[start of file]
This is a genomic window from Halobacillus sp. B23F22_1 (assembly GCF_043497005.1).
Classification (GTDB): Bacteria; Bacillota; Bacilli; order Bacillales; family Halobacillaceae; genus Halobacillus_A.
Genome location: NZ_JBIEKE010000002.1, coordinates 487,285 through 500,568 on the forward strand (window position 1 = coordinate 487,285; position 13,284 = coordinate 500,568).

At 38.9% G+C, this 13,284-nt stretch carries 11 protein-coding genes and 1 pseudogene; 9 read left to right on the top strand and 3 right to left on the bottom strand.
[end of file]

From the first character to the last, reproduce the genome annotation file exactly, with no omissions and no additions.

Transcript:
This is a genomic window from Halobacillus sp. B23F22_1 (assembly GCF_043497005.1).
Classification (GTDB): Bacteria; Bacillota; Bacilli; order Bacillales; family Halobacillaceae; genus Halobacillus_A.
Genome location: NZ_JBIEKE010000002.1, coordinates 487,285 through 500,568 on the forward strand (window position 1 = coordinate 487,285; position 13,284 = coordinate 500,568).

At 38.9% G+C, this 13,284-nt stretch carries 11 protein-coding genes and 1 pseudogene; 9 read left to right on the top strand and 3 right to left on the bottom strand.